In one exemplary embodiment, each driver stage 701A through 701N and a corresponding output stage 702A through 702N receives a selection signal so that each driver stage 701A through 701N and a corresponding output stage 702A through 702N can be selectively disabled together, so as to simultaneously optimize the performance of driver stages 701A through 701N and output stages 702A through 702N while using a smaller number of selection signals 703A through 703N. Additionally, leakage through common output 704 of output stages 702A through 702N can be greatly reduced since one or more of the inputs of output stages 702A through 702N can be nearly zero amplitude if the associated driver stage 701A through 701N producing the input signal is disabled. Driver stages 701A through 701N and output stages 702A and 702N can be configured in a binary weighted architecture, logarithmic weighted architecture, linear weighted architecture, or in other suitable architectures.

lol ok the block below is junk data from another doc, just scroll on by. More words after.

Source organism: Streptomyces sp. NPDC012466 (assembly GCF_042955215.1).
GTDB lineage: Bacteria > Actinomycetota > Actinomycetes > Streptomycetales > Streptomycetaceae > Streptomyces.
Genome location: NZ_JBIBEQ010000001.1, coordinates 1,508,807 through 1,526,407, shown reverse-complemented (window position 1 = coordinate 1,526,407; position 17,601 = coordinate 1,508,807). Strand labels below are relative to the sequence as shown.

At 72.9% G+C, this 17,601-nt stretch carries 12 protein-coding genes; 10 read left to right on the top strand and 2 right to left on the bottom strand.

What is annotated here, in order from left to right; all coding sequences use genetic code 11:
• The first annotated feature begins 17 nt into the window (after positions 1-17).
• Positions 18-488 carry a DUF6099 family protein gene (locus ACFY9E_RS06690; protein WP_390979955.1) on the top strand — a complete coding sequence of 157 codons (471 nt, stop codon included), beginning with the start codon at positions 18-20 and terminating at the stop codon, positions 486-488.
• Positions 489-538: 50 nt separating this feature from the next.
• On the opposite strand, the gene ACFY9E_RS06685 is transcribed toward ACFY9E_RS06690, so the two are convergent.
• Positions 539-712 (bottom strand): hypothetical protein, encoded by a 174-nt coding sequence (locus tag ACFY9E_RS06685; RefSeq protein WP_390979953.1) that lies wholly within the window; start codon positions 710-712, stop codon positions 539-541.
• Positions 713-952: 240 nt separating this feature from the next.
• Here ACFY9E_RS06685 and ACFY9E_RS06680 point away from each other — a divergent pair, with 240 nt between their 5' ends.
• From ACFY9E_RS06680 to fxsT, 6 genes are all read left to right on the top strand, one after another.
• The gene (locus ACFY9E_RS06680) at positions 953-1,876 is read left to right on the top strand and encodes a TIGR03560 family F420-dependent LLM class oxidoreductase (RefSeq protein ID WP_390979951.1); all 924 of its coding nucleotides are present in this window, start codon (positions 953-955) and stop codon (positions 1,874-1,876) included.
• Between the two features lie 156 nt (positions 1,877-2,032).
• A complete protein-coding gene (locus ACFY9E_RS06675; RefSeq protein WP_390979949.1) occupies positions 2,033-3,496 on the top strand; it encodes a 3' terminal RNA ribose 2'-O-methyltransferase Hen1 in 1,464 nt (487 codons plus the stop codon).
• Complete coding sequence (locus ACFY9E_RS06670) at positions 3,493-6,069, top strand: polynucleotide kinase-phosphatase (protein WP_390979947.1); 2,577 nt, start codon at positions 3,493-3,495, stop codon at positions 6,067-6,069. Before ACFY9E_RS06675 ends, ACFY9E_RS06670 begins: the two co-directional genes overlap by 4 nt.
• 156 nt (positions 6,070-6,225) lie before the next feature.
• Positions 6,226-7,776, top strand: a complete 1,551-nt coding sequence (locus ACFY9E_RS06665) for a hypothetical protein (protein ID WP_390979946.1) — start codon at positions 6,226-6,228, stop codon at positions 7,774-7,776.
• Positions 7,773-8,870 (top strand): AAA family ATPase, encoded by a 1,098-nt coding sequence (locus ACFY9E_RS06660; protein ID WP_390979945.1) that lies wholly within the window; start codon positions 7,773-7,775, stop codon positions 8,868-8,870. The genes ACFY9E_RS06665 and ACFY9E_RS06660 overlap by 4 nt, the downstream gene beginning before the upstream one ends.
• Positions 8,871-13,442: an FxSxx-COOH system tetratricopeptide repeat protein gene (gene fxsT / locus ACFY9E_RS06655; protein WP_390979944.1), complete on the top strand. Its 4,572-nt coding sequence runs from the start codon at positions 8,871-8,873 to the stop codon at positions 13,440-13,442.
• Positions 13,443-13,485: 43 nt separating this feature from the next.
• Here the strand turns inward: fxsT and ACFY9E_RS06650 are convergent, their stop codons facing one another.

FIG. 8 is a diagram of power amplifier 800 in accordance with an exemplary embodiment of the present invention. Power amplifier 800 includes switching transistors 801, switching transistors 802, cascode transistors 803, cascode transistors 804, and load network 805. Switching transistors 801 receive an input RF signal in a first polarity at their gates (if field effect transistors (FETs)), bases (if bipolar junction transistors (BJTs)) or other suitable control terminal and are connected to a common point such as ground at their sources (if FETs), emitters (if BJTs), or other suitable conducting terminal. Switching transistors 802 similarly receive an input RF signal in a second polarity at their control terminals and are connected to a common point such as ground at their conducting terminals. A drain (if FET), collector (if BJT), or other suitable second conducting terminal of each switching transistor 801 is connected to a source, emitter or other suitable conducting terminal of a cascode transistor 803, and a drain, collector or other suitable conducting terminal of each switching transistor 802 is connected to a source, emitter or other suitable conducting terminal of a cascode transistor 804. The drains, collectors or other suitable conducting terminals of cascode transistors 803 are connected together and coupled to a first terminal of load network 805 to produce a first polarity of an output. The drains, collectors or other suitable conducting terminals of cascode transistors 804 are connected together and coupled to a second terminal of load network 805 to produce a second polarity of the output. The first and second polarities of the output can be used as a differential output of power amplifier 800. Load network 805 can be a suitable RLC network such as a class E/F load network, a class A or A/B load network, or other suitable load network.